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Frequently Asked Questions

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What is a building inspection?

There is no universally agreed upon definition of a building inspection. However, a Criterium-Lalancette Engineers' building inspection is the opinion of a Professional Engineer or Registered Architect on the current condition and future performance of the building's structural integrity and major systems, based on visual evidence.

How much does a building inspection cost?

Fees are determined by the size, age, location, complexity of the structure, and the service level you request.

Are inspections by engineers and architects more expensive?

Not necessarily; fees for services vary from company to company. Our fees may be higher in some cases when compared with others. However, many items which other companies either exclude or charge extra for are included in our Standard Inspection.

Do you inspect newly built structures?

Yes. Any building you own or are considering purchasing, whether antique or newly built, is a major investment. It is in your best interest to know everything you can about the property.

Will I be able to attend the inspection?

We encourage our clients to accompany the inspector on the inspection. It is the best way to learn about the property. It is also the perfect time to ask the inspector questions about specific concerns you may have and get input on any renovations you are planning. Our report will then address these specific concerns along with the items we normally cover.

Who gets a copy of the inspection report?

Your report is confidential and will only be given to other parties with your express written or verbal consent.

How quickly can I get my report?

Reports are typically completed within 2-3 working days of the inspection. Since we do not provide abbreviated reports or simple checklists as many companies do, you will not receive the report at the end of the inspection. Although we may verbally cover with you what we have observed, an on-site check list report is of extremely limited value. Our written report contains the full benefit of our deliberation on-site and after the inspection (in addition to our on-site checklist).

Is the building inspection industry regulated?

Along with appraisals and title searches, building inspections have become a standard part of the residential and commercial real estate process. Appraisers have come under increasing regulation in recent years. Some states such as Texas, North Carolina, South Carolina, New Jersey, and New Hampshire license building inspectors. In July 2016 Vermont also enacted legislation requiring property inspectors to be licensed in the state. 

Many inspectors claim to be certified. What does this mean?

It is dependent on the organization providing the certification, often it means very little. There are some associations where a certified membership is generally obtained by simply paying a fee. Some, such as The American Society of Home Inspectors (ASHI) do have more stringent requirements for certification. There is no real, meaningful control over these "certified" inspectors' qualifications or expertise.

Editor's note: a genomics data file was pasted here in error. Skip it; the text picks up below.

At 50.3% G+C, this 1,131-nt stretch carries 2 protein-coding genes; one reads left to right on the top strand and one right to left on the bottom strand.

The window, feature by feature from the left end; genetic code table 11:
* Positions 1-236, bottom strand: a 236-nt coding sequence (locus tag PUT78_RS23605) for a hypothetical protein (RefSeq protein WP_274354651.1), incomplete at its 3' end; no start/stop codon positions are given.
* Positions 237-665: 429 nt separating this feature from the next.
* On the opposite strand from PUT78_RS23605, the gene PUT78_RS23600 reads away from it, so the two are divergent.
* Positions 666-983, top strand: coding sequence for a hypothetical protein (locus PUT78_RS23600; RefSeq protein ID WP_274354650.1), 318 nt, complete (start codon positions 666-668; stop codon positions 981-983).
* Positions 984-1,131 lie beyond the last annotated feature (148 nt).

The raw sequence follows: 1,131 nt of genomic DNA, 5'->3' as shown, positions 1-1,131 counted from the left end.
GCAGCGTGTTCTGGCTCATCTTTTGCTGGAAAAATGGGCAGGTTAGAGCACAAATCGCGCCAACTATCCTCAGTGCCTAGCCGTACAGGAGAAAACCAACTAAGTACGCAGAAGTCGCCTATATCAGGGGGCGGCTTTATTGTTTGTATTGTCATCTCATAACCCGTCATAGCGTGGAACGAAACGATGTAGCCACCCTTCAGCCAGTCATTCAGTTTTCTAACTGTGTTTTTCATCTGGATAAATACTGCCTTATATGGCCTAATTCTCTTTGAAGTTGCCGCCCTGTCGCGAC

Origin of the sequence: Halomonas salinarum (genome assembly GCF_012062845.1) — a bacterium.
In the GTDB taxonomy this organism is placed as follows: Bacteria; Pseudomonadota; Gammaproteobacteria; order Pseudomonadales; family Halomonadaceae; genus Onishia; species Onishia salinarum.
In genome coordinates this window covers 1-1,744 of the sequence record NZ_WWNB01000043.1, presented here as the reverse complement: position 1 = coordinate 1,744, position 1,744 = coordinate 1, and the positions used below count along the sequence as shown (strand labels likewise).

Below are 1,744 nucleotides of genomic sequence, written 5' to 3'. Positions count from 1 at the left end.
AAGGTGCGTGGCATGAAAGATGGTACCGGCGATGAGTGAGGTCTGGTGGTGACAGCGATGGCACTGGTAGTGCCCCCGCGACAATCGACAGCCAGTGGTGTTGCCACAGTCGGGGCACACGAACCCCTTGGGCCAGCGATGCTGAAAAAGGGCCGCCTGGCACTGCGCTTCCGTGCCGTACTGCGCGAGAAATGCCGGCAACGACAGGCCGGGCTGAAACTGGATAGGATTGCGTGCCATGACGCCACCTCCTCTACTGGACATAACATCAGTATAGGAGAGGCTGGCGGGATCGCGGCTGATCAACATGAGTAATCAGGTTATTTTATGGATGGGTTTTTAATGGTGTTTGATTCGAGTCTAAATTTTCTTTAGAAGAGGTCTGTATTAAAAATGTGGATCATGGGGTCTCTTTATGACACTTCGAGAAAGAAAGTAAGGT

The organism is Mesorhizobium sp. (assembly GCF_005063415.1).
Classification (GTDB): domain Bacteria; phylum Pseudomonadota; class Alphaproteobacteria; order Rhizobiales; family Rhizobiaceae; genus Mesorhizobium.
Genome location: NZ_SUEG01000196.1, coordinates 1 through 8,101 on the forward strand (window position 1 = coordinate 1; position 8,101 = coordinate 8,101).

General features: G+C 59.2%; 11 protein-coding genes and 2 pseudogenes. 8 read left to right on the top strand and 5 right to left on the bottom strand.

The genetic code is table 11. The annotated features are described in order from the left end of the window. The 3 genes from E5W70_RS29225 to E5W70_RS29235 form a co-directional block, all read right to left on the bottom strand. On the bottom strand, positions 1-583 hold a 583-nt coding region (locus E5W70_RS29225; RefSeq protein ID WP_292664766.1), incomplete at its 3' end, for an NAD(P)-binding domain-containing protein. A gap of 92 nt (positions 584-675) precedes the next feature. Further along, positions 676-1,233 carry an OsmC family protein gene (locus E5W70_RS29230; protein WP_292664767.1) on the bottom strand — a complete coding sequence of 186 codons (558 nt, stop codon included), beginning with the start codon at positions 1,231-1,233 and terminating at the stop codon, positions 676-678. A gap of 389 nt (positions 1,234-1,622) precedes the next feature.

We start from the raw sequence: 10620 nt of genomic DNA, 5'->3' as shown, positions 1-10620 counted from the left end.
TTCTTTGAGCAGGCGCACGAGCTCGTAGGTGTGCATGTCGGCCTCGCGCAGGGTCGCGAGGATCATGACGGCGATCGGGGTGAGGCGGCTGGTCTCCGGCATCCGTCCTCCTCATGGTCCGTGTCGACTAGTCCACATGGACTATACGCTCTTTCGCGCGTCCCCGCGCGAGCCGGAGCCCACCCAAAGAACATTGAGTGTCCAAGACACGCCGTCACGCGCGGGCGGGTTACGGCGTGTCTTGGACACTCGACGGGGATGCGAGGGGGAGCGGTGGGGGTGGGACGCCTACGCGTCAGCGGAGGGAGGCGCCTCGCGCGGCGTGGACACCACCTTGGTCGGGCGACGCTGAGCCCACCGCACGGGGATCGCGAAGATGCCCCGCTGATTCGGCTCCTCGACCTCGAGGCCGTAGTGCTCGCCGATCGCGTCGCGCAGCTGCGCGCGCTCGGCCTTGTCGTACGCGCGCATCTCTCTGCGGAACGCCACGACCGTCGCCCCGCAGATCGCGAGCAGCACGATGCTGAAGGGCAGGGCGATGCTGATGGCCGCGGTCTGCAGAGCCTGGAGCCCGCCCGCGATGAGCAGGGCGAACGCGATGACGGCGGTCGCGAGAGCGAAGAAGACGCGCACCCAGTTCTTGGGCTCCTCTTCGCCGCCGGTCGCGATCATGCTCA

How can I find a truly qualified building inspector?
 
One answer is to hire a licensed, Professional Engineer or Registered Architect. Professional Engineers and Registered Architects are qualified to evaluate all elements of the building and render their professional opinion as to the condition and soundness. Since they are regulated by the state in which they practice, their accountability and professionalism is assured.

How do you find an engineer for a building inspection?
  • The first step is to look for the P.E. designation after the inspector's name. Only licensed, Professional Engineers may use that designation. It may be displayed in corporate brochures, on business cards, and/or in their advertisements.
  • Ask to see the engineer's license, stamp, or seal. Many groups have created seals that are designed to look like professional seals, be sure to read it carefully. It should be issued by the state and contain a license number.
  • There are also organizations that consist of Professional Engineers, such as the National Academy of Building Inspection Engineers (NABIE).
  • Inquire as to the engineer's experience. They should have a background in building-related services such as inspections, facilities management, or design.
  • As with any service you intend to purchase, check references. Qualified engineers will be happy to provide you with a list of satisfied clients.
  • Avoid conflicts of interest. An engineer who recently inspected a building for another client will probably refuse to inspect it for you, unless he or she has permission from the previous client. The inspection report is provided to you in confidence.

What qualifications do licensed Professional Engineers have?

Engineers are licensed by the state in which they practice. At a minimum, they have completed an accredited, degreed engineering program, 4 years of work under the direction of other engineers, and have passed a comprehensive 2 day exam. They are bound by a code of ethics and state law to practice only in areas where they are qualified.